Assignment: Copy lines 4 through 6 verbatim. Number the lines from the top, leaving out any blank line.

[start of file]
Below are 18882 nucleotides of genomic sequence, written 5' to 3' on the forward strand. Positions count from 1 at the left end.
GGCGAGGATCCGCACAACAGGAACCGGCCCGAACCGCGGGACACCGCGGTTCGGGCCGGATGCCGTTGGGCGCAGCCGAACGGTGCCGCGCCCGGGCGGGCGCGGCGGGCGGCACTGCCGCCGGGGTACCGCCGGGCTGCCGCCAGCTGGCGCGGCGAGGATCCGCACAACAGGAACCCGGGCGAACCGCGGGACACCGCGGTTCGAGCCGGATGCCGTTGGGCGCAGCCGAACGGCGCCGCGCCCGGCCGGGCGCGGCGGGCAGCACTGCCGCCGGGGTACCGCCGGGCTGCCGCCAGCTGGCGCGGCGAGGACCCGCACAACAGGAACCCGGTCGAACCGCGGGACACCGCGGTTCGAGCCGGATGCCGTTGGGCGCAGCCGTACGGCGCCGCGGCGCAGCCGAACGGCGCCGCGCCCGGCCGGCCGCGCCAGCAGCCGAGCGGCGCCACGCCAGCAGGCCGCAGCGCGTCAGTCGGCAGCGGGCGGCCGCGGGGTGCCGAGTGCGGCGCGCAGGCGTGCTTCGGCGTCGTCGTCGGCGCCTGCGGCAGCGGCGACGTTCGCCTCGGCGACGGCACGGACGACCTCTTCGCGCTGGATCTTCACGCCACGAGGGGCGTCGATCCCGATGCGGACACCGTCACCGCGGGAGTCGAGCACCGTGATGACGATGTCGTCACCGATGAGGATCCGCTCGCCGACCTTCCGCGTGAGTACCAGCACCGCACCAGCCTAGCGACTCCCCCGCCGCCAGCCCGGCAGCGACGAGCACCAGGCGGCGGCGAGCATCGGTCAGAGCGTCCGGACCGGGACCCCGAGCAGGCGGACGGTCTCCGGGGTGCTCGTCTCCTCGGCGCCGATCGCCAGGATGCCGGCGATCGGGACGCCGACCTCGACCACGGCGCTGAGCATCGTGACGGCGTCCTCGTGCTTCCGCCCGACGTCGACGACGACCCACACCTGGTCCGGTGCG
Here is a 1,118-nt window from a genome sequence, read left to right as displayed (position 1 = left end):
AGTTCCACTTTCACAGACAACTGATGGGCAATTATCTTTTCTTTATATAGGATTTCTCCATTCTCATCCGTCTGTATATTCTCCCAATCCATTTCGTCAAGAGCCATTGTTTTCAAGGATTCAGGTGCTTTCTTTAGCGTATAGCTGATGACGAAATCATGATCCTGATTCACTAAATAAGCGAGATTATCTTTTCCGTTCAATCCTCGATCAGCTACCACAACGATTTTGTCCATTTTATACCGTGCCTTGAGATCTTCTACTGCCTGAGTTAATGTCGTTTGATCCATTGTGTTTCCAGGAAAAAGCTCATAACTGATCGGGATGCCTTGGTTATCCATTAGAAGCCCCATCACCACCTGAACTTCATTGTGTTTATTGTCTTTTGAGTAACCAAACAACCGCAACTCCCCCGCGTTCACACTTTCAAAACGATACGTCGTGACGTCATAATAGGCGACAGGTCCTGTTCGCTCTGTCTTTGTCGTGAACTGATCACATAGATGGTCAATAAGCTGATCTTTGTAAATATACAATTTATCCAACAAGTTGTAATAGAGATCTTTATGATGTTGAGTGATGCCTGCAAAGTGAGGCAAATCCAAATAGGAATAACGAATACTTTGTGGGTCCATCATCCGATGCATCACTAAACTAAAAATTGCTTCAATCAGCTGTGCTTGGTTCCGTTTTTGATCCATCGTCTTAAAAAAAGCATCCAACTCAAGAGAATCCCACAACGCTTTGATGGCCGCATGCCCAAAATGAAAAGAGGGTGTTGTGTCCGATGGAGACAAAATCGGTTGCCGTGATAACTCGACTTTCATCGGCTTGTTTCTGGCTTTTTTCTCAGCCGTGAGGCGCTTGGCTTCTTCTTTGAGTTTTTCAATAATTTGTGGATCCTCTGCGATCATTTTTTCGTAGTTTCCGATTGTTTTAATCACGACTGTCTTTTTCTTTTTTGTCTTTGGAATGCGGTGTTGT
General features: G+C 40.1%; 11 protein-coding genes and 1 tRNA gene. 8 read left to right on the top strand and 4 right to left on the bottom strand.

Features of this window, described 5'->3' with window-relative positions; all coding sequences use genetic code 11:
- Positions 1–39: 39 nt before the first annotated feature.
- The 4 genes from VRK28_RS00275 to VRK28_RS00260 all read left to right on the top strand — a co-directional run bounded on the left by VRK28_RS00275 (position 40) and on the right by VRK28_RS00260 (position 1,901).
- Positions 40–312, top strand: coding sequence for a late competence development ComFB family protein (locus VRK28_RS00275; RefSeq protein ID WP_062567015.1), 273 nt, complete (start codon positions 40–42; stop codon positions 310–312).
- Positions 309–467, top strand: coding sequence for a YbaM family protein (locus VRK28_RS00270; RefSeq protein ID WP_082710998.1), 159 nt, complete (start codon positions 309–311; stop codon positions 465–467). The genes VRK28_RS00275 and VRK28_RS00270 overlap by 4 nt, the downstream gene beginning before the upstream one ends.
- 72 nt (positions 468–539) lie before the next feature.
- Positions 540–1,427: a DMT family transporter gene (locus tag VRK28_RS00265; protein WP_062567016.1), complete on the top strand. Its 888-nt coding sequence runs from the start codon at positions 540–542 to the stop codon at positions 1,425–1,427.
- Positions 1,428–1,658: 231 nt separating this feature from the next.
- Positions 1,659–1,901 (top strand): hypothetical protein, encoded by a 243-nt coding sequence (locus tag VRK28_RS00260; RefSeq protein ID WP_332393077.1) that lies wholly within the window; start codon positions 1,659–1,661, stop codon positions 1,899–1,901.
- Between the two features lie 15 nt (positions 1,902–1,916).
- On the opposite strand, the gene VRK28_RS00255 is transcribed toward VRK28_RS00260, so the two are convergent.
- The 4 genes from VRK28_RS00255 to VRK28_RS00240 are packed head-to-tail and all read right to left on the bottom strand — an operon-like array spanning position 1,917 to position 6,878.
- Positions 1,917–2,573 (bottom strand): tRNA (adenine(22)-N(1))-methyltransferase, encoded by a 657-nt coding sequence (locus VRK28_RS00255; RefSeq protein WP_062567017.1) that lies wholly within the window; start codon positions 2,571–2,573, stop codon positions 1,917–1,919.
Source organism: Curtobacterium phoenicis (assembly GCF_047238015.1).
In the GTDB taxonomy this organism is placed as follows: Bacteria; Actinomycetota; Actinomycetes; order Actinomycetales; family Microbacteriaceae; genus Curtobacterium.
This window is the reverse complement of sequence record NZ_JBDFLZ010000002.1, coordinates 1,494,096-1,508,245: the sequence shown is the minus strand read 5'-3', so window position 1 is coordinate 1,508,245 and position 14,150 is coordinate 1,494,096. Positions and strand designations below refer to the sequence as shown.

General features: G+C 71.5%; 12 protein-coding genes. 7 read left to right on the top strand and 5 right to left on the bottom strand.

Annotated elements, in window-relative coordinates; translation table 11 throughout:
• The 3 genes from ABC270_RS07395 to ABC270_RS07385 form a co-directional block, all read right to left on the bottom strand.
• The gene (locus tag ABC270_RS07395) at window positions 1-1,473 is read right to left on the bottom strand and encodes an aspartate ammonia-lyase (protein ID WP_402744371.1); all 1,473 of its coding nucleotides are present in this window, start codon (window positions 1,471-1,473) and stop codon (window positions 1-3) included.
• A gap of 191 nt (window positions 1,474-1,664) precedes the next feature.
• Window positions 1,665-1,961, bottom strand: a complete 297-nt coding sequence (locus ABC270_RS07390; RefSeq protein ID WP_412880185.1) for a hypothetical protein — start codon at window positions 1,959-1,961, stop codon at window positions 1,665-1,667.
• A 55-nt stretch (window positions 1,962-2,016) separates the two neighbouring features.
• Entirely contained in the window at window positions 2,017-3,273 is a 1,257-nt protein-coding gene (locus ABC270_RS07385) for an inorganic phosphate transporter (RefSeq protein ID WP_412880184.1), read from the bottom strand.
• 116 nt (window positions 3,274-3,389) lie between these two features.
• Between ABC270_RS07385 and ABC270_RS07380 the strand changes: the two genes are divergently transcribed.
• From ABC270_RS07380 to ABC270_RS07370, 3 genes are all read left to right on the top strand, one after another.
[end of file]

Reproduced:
AGTTCCACTTTCACAGACAACTGATGGGCAATTATCTTTTCTTTATATAGGATTTCTCCATTCTCATCCGTCTGTATATTCTCCCAATCCATTTCGTCAAGAGCCATTGTTTTCAAGGATTCAGGTGCTTTCTTTAGCGTATAGCTGATGACGAAATCATGATCCTGATTCACTAAATAAGCGAGATTATCTTTTCCGTTCAATCCTCGATCAGCTACCACAACGATTTTGTCCATTTTATACCGTGCCTTGAGATCTTCTACTGCCTGAGTTAATGTCGTTTGATCCATTGTGTTTCCAGGAAAAAGCTCATAACTGATCGGGATGCCTTGGTTATCCATTAGAAGCCCCATCACCACCTGAACTTCATTGTGTTTATTGTCTTTTGAGTAACCAAACAACCGCAACTCCCCCGCGTTCACACTTTCAAAACGATACGTCGTGACGTCATAATAGGCGACAGGTCCTGTTCGCTCTGTCTTTGTCGTGAACTGATCACATAGATGGTCAATAAGCTGATCTTTGTAAATATACAATTTATCCAACAAGTTGTAATAGAGATCTTTATGATGTTGAGTGATGCCTGCAAAGTGAGGCAAATCCAAATAGGAATAACGAATACTTTGTGGGTCCATCATCCGATGCATCACTAAACTAAAAATTGCTTCAATCAGCTGTGCTTGGTTCCGTTTTTGATCCATCGTCTTAAAAAAAGCATCCAACTCAAGAGAATCCCACAACGCTTTGATGGCCGCATGCCCAAAATGAAAAGAGGGTGTTGTGTCCGATGGAGACAAAATCGGTTGCCGTGATAACTCGACTTTCATCGGCTTGTTTCTGGCTTTTTTCTCAGCCGTGAGGCGCTTGGCTTCTTCTTTGAGTTTTTCAATAATTTGTGGATCCTCTGCGATCATTTTTTCGTAGTTTCCGATTGTTTTAATCACGACTGTCTTTTTCTTTTTTGTCTTTGGAATGCGGTGTTGT
General features: G+C 40.1%; 11 protein-coding genes and 1 tRNA gene. 8 read left to right on the top strand and 4 right to left on the bottom strand.

Features of this window, described 5'->3' with window-relative positions; all coding sequences use genetic code 11: